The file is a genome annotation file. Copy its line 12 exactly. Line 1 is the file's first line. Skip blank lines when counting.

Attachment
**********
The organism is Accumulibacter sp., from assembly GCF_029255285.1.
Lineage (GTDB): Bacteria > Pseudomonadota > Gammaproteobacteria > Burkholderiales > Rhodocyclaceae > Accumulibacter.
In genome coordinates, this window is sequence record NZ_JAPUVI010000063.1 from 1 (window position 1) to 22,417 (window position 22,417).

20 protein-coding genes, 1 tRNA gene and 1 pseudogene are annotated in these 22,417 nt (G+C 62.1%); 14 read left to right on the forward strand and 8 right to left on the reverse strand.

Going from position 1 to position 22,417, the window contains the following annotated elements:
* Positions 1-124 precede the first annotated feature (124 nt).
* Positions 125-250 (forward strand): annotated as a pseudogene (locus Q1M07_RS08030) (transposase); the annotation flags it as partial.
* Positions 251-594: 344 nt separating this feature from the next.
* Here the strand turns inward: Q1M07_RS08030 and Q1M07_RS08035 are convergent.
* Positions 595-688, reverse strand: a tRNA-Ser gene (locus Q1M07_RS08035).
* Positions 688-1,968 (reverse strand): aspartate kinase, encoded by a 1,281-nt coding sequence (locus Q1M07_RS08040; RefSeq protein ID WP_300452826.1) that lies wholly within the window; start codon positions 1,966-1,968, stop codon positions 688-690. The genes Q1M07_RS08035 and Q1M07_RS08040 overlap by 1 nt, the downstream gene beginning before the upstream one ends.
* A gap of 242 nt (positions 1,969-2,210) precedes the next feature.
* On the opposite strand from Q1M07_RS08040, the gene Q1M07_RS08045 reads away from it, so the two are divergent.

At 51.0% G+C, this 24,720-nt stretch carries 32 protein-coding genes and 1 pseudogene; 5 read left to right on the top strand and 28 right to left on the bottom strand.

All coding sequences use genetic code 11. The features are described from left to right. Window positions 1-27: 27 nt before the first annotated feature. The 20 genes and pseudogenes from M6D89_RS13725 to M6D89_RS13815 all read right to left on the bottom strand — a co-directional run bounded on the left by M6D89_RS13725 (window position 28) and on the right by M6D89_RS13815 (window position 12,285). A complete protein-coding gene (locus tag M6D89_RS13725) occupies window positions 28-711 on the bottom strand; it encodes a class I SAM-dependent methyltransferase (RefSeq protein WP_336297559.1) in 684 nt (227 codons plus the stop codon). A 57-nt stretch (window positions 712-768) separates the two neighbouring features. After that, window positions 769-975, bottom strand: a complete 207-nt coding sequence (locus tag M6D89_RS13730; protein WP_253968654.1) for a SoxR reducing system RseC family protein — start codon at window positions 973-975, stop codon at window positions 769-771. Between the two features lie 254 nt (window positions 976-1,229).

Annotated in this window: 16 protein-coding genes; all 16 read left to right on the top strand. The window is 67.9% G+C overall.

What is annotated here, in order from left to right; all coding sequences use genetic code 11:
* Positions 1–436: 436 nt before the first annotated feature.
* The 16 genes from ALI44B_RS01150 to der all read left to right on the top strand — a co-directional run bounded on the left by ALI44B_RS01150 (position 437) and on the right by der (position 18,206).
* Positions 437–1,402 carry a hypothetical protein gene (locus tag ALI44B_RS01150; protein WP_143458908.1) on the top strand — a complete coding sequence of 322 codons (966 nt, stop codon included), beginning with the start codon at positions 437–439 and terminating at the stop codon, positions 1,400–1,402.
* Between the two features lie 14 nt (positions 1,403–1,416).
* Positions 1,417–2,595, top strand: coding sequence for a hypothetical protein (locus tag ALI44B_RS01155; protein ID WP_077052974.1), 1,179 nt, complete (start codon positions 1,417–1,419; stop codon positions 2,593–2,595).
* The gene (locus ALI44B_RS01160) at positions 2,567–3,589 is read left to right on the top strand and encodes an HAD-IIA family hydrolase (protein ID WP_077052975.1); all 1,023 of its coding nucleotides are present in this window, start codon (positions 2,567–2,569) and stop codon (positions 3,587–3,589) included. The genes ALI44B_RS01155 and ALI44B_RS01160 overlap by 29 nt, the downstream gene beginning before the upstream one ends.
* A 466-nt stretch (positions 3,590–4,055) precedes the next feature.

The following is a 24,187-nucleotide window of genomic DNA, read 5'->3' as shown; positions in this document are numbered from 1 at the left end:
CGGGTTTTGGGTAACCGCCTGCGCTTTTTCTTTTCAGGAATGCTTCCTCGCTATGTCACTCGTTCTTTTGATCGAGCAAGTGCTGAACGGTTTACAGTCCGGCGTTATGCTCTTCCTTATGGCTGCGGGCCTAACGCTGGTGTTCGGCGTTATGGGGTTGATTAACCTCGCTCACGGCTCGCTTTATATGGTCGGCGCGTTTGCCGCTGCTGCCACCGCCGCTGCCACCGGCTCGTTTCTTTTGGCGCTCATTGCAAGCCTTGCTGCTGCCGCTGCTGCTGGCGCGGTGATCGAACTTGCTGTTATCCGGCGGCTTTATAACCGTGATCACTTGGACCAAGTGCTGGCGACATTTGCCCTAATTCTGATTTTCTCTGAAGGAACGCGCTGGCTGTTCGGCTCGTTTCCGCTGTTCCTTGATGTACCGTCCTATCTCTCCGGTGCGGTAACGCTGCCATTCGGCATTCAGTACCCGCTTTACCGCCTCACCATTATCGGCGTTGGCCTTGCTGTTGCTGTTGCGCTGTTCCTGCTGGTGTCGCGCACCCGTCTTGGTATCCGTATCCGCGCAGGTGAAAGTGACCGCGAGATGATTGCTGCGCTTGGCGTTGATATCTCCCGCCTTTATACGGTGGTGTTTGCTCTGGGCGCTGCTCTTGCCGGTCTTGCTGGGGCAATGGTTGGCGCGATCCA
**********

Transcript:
* A gap of 242 nt (positions 1,969-2,210) precedes the next feature.